Cryptography Reference

In-Depth Information

of the interactive proof of Figure 4.2 cannot be simulated in a black-

box manner (unless
NP
is contained in
BPP
(71))
implies
that this

version is not zero-knowledge (as per Definition 4.1 itself). However,

the (underlying) belief that any zero-knowledge protocol can be sim-

ulated in a black-box manner was refuted recently by Barak (8). For

further discussion, see Section 4.4.4.

Honest verifier versus general cheating verifier.
Definition 4.1

refers to all feasible verifier strategies, which is most natural (in the

cryptographic setting) because zero-knowledge is supposed to cap-

ture the robustness of the prover under
any feasible
(i.e., adversarial)

attempt to gain something by interacting with it. A weaker and still

interesting notion of zero-knowledge refers to what can be gained by

an “honest verifier” (or rather a semi-honest verifier)
6
that interacts

with the prover as directed, with the exception that it may maintain

(and output) a record of the entire interaction (i.e., even if directed

to erase all records of the interaction). Although such a weaker notion

is not satisfactory for standard cryptographic applications, it yields a

fascinating notion from a conceptual as well as a complexity-theoretic

point of view. Furthermore, as shown in (77; 122), every proof system

that is
zero-knowledge with respect to the honest-verifier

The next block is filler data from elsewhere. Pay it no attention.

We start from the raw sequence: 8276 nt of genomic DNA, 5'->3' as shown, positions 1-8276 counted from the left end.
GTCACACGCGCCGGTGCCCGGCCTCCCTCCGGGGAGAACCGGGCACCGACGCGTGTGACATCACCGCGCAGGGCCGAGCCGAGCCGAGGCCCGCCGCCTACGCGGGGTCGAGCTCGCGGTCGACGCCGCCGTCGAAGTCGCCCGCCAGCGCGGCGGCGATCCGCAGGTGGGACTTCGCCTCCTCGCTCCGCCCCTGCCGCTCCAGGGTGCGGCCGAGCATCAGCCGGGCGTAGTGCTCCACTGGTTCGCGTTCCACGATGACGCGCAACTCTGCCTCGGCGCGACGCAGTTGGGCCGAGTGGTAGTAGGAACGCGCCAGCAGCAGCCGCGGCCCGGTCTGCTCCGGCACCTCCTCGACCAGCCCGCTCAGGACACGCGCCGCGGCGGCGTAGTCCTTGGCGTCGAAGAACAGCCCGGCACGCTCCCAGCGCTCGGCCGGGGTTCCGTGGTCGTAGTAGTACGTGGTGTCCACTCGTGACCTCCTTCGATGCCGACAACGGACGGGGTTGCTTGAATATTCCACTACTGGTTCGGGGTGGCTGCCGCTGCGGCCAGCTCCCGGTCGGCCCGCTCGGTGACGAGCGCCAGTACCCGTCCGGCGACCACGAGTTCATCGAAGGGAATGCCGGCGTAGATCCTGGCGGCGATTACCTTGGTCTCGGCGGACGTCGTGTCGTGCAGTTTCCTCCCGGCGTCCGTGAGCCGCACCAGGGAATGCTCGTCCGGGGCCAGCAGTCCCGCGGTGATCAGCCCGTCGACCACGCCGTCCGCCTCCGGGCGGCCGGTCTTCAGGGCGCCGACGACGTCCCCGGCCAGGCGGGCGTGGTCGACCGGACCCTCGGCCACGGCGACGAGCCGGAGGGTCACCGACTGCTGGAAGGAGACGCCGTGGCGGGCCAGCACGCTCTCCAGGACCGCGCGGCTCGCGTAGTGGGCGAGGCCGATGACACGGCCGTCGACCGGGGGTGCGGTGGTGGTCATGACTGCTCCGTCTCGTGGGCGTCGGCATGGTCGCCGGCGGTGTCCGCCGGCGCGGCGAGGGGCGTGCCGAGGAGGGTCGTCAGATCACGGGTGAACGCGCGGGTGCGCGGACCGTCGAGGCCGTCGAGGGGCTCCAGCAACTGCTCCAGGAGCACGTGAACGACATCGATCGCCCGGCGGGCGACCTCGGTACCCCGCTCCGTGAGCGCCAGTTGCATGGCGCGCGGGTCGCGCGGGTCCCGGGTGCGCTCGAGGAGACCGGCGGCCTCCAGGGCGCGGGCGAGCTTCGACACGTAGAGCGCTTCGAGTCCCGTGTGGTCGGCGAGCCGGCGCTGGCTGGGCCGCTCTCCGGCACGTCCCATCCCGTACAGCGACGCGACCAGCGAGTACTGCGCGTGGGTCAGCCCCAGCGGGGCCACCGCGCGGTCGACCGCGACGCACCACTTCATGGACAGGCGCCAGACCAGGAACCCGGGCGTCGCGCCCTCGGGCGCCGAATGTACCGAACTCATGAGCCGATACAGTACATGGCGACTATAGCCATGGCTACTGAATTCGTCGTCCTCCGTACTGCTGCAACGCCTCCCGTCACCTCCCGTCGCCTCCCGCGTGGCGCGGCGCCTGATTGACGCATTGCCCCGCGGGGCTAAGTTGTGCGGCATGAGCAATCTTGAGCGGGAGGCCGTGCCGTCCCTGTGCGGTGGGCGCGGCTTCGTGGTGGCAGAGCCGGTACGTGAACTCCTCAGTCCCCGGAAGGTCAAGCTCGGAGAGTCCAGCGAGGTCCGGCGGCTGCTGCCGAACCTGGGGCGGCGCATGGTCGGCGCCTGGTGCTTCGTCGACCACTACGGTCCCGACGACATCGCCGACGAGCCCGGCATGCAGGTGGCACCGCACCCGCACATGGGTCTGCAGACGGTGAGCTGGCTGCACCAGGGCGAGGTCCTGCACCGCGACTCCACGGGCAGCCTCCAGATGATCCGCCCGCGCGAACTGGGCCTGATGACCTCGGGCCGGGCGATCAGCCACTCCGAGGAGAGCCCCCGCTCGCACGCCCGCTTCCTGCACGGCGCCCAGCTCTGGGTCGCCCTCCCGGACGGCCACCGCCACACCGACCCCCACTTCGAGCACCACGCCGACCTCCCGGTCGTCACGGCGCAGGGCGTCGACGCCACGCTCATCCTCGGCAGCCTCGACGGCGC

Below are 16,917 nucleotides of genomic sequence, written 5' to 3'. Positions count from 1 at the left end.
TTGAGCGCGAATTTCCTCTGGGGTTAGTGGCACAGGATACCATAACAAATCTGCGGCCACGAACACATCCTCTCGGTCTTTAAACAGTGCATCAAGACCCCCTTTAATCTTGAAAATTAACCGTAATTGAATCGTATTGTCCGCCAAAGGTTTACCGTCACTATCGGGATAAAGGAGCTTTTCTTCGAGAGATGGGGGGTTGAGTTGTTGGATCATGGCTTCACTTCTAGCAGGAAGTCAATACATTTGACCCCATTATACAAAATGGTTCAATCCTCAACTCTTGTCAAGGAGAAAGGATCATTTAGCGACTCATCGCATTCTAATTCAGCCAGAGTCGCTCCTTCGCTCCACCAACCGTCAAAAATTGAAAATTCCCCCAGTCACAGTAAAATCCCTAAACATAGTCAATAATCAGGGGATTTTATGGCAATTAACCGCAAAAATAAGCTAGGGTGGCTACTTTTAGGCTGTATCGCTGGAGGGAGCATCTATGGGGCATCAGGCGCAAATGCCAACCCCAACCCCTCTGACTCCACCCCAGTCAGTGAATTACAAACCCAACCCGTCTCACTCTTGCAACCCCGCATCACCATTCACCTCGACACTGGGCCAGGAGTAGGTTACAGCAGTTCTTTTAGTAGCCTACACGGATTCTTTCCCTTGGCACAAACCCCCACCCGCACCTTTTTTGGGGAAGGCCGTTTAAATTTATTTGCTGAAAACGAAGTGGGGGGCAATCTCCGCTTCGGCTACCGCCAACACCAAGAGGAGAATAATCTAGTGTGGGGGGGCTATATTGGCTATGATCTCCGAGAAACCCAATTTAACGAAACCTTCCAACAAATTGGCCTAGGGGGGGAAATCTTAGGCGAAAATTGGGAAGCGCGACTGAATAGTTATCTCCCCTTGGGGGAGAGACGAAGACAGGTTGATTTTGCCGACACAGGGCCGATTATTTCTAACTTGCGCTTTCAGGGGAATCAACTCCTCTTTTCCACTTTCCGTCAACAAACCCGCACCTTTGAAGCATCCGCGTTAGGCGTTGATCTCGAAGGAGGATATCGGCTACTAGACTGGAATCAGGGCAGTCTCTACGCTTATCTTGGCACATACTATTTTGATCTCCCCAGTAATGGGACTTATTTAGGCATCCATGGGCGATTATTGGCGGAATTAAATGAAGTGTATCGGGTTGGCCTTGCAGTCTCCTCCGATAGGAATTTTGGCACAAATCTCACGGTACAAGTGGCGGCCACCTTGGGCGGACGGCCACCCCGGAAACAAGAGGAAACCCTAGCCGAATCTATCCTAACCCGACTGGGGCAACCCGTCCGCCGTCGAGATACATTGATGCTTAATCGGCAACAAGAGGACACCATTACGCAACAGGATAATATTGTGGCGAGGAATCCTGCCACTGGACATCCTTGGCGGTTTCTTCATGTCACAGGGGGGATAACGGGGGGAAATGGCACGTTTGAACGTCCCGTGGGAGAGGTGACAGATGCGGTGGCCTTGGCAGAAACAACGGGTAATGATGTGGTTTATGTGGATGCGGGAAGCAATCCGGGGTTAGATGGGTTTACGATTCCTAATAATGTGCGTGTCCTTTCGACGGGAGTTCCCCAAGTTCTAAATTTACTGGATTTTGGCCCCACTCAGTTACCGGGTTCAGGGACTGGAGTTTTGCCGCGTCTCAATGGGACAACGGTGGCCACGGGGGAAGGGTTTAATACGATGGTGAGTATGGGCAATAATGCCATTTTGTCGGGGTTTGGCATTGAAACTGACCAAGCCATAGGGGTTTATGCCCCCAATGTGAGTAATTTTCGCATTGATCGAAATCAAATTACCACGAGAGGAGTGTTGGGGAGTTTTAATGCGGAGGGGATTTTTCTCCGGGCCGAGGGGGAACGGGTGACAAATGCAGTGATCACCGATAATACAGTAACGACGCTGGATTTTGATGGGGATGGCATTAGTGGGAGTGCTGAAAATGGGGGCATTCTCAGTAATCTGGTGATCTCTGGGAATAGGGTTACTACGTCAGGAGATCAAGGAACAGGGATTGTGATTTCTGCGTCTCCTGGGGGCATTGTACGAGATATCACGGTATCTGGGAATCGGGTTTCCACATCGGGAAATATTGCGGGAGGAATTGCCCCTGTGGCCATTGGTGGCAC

can be trans-

formed into a
standard zero-knowledge
proof (without using intractabil-

ity assumptions and in the case of “public-coin” proofs this is done

without significantly increasing the prover's computational effort).

Statistical versus Computational Zero-Knowledge.
Recall that

Definition 4.1 postulates that for every probability ensemble of one type

(i.e., representing the verifier's output after interaction with the prover)

there exists a “similar” ensemble of a second type (i.e., representing

the simulator's output). One key parameter is the interpretation of

“similarity”. Three interpretations, yielding different notions of zero-

6
The term “honest verifier” is more appealing when considering an alternative (equivalent)

formulation of Definition 4.1. In the alternative definition (see (65, Sec. 4.3.1.3)), the

simulator is “only” required to generate the verifier's view of the real interaction, where

the verifier's view includes its (common and auxiliary) inputs, the outcome of its coin

tosses, and all messages it has received.